“All I remember when the TV came on was smoke,” Young said. “We just sat there wondering and watching. We saw the second building collapse. We pretty much sat there in silence.”
They, too, watched TV until they couldn’t any longer. And then they went for a walk, also, around the city they so enjoyed roaming. Young remembers how slow the city had become. Even when people did venture outside, they spoke in hushed tones.
In the early hours after the attack, there was some concern that San Francisco might be a target with the TransAmerica Tower being an iconic landmark. Blake, the executive vice president of communications, the highest-ranking team official on the trip, and traveling secretary Chris Lyngos divided up the roster to check on every player.
What became very clear, very quickly was that there would be no baseball that night. And the eventual resumption of the schedule became a non-factor. MLB’s offices were in midtown Manhattan, not far from the World Trade Center.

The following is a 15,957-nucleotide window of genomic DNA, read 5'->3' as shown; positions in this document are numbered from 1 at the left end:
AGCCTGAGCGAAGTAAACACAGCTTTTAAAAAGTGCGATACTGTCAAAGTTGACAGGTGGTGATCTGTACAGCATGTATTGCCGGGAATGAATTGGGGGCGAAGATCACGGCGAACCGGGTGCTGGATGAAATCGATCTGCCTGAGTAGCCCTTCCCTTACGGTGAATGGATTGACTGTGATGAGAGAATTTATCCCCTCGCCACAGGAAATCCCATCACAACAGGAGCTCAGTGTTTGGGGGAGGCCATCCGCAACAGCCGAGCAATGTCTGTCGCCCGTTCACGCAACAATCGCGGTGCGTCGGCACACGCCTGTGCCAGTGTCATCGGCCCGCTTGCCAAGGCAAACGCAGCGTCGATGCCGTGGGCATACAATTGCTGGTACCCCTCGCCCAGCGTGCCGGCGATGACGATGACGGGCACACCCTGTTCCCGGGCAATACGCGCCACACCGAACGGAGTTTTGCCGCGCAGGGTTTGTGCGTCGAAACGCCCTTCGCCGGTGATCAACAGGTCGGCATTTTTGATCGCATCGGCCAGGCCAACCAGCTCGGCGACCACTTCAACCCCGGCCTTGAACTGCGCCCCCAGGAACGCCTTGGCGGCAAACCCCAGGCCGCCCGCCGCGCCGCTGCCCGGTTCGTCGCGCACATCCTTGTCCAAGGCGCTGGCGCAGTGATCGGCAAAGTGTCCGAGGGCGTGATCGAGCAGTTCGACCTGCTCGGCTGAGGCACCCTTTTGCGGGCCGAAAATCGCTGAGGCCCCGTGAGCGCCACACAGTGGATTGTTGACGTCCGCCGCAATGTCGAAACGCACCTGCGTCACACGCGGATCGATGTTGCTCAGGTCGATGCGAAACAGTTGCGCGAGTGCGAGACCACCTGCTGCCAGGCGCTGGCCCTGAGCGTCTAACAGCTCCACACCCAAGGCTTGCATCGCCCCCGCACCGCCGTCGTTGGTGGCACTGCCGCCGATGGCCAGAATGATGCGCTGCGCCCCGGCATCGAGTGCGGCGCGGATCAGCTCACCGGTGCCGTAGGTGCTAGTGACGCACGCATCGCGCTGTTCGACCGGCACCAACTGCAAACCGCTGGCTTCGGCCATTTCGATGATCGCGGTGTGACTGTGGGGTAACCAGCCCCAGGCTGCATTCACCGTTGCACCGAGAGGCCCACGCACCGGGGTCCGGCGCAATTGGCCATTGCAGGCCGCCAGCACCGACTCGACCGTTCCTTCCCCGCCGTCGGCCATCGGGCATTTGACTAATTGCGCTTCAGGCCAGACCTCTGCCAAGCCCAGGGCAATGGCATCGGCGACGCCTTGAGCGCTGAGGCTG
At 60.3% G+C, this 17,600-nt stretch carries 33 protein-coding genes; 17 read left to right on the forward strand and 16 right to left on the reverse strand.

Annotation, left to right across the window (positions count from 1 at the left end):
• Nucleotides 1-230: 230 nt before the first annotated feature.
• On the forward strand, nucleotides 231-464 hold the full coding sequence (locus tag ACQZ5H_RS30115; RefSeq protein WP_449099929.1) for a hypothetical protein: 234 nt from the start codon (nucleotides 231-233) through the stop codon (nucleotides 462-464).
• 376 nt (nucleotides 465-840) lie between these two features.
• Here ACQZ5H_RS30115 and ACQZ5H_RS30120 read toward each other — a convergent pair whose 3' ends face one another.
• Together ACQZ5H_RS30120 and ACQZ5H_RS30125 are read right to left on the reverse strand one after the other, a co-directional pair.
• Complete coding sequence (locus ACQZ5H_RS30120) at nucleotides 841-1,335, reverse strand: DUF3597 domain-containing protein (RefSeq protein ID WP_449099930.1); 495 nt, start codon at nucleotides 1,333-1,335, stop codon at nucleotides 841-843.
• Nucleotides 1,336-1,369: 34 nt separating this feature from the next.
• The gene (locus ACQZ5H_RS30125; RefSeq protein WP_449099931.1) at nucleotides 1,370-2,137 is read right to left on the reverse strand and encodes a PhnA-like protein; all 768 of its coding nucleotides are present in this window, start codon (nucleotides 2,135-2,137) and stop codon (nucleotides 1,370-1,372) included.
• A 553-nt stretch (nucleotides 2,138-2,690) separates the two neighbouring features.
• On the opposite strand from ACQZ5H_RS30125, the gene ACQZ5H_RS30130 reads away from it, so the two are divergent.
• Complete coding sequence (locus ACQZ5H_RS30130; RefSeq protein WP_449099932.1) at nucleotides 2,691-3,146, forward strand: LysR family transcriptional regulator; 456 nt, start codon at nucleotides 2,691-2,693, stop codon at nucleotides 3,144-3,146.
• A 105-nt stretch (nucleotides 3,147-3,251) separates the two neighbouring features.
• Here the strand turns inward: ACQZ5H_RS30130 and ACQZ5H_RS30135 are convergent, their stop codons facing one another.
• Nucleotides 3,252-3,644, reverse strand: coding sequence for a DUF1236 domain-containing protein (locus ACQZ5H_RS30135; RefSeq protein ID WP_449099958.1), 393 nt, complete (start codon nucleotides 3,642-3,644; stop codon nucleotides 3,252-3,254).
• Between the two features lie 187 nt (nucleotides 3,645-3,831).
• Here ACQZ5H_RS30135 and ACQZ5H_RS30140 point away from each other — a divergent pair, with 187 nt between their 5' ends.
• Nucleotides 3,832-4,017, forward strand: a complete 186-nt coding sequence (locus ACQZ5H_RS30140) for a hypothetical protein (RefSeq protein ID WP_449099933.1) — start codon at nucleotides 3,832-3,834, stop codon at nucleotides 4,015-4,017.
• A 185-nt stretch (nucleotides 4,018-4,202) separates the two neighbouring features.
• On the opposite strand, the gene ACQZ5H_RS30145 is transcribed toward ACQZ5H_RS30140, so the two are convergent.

Team owners were at a quarterly meeting in Milwaukee. As U.S. airspace was shut down, the reality of the situation hit owners: They, like teams across the country were stranded. Not even their private jets were allowed in the air. Some ownership representatives started to drive back. Seattle’s couldn’t get a rental car. They instead bought one.
“The mood was the same,” Blake said. “Everyone was in shock. Safety was the only priority. Most of our players wanted to go home. But we were stuck there.”
Indeed, one player’s wife was so upset with the situation, she called union chief Donald Fehr demanding to know why the Rangers couldn’t get their players home. Fehr patched the wife through to GM Doug Melvin.
“We were just on hold,” Melvin said last week. “There was nothing I could tell her. The commissioner’s office was stunned and worried about the safety of its people. We were stunned. We didn’t know who might be a potential target of an attack. Everybody wanted to get to the safest place. That became how to get home.”
The next step
For two days, the Rangers sat in San Francisco unsure of what their next step would be.